Jun 29, 2021
In cooperation with the University of Lübeck, the University of Bremen, the Ruhr University Bochum, the MSH Medical School Hamburg and the Arbeiter-Samariter-Bund (ASB – the Workers’ Samaritan Federation) Dortmund, the Leibniz Research Centre for Working Environment and Human Factors in Dortmund (IfADo) has conducted a study to investigate how stressed rescue workers are. The focus was particularly on their own perception of stress and the physical examination of stress. The results of the study have now been published.
Rescue workers are often exposed to acute stressors. Stressors are all internal and external events that cause stress and thus put the body on alert. In the case of rescue workers, stressors can be, for example, the confrontation with suffering people, violence and death, the low perceived value of their work as well as the disruption of the day-night rhythm due to shift work.
Despite the large number of stressors, however, rescue workers often seem to ignore stress. This can be harmful and lead to stress-related illnesses. A study was therefore conducted to investigate the discrepancy between the stress response reported by rescue workers and the actual measured physical stress response. 16 rescue workers and 17 office workers participated in the study.
Discrepancy between perceived and measured stress
The results of the study show that the physical stress levels, measured by the stress hormone cortisol, were higher in the morning of a rescue worker’s day than of the office workers. Furthermore, a change in immune parameters associated with stress was observed not only on work days but also during days off. ECG recordings during a complete 24-hour shift also documented acute stress of rescue workers on the way to rescue operations. Despite the physiologically measured higher stress levels, rescue workers subjectively reported significantly less stress than office workers when interviewed. However, rescue workers scored higher on the depersonalisation scale – a facet of burnout.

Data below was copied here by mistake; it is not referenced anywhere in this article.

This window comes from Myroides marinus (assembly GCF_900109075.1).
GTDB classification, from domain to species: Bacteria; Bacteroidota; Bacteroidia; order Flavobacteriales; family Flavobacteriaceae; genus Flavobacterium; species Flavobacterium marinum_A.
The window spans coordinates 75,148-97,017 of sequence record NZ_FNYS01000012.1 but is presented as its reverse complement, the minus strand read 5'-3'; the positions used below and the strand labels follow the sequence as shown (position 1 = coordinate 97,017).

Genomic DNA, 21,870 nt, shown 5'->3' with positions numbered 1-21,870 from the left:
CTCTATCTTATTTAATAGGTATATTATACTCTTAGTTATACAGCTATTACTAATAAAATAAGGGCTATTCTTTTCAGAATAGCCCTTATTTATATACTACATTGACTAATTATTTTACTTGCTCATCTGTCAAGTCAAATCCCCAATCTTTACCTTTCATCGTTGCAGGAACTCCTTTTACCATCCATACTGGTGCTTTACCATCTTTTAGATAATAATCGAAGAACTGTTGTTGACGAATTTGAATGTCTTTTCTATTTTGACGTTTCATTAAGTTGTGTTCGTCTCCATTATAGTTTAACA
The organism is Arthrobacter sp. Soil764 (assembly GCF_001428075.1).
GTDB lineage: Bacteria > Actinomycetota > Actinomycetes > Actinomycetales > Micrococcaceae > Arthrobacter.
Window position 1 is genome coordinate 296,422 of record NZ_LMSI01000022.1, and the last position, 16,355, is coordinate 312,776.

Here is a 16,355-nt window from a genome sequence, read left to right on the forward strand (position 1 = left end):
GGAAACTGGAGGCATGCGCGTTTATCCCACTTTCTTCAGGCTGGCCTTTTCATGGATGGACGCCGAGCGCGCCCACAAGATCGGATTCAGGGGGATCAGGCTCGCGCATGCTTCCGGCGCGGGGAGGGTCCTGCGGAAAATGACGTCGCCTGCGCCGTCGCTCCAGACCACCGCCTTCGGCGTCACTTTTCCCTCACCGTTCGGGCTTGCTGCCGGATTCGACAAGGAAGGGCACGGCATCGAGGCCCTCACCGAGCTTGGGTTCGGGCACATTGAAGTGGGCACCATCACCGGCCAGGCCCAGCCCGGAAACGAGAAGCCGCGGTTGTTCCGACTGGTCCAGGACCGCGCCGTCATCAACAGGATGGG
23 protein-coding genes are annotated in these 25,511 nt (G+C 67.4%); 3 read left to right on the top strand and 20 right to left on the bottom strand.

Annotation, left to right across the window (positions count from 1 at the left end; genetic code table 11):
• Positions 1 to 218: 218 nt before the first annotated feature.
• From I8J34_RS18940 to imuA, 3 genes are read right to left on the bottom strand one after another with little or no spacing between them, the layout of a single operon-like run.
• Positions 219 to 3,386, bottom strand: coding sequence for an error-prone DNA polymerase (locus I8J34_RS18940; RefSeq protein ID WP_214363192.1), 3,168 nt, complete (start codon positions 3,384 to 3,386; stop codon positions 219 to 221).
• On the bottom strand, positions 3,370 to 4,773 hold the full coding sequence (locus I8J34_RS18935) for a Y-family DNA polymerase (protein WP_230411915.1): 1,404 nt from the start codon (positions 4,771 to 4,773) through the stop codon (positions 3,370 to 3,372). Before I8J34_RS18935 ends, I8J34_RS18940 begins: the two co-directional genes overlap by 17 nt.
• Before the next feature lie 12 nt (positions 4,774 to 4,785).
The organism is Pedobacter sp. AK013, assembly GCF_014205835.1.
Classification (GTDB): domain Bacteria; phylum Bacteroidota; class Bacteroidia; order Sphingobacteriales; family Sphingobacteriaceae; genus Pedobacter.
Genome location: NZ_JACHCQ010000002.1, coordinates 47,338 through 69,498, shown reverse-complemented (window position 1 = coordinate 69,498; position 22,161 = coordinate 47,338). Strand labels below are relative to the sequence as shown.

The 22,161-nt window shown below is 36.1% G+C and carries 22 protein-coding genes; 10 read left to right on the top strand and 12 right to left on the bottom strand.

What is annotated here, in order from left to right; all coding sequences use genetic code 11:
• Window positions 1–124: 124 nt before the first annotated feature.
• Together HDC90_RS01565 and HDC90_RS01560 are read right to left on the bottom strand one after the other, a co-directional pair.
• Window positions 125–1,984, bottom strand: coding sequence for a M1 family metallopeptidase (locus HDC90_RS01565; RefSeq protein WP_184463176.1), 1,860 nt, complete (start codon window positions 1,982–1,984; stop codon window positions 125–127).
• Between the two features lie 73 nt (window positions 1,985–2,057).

In addition, the study revealed that stressors in emergency services were related to an increase in worry, social isolation, irritation and negative affect, as well as to a reduced experience of flow during work, less enjoyment and a poorer ability to switch off from work. In summary, the study results suggest higher stress in paramedics compared to office workers. These findings therefore highlight the importance of developing stress management interventions for paramedics, including raising awareness of their stress responses.
Following the study, ASB Dortmund, under the leadership of Holger Steffens, has started to develop tailored concepts for stress management for emergency workers internally. “The results of the pilot study and the scientific support in the development phase were decisive in configuring appropriate workshops for emergency forces and also integrating relaxation techniques into the concept,” reports Mr. Steffens.
Peifer, C., Hagemann, V., Claus, M., Larra, M. F., Aust, F., Kühn, M., Owczarek, M., Broede, P., Pacharra, M., Steffens, H., Watzl, C., Wascher, E., & Capellino, S. (2021). Low self-reported stress despite immune-physiological changes in paramedics during rescue operations. EXCLI Journal, 20, 792-811. https://doi.org/10.17179/excli2021-3617
Prof. Dr. Silvia Capellino
Head of Group Neuroimmunology
Phone: +49 231 1084-420
Phone: +49 231 1084-239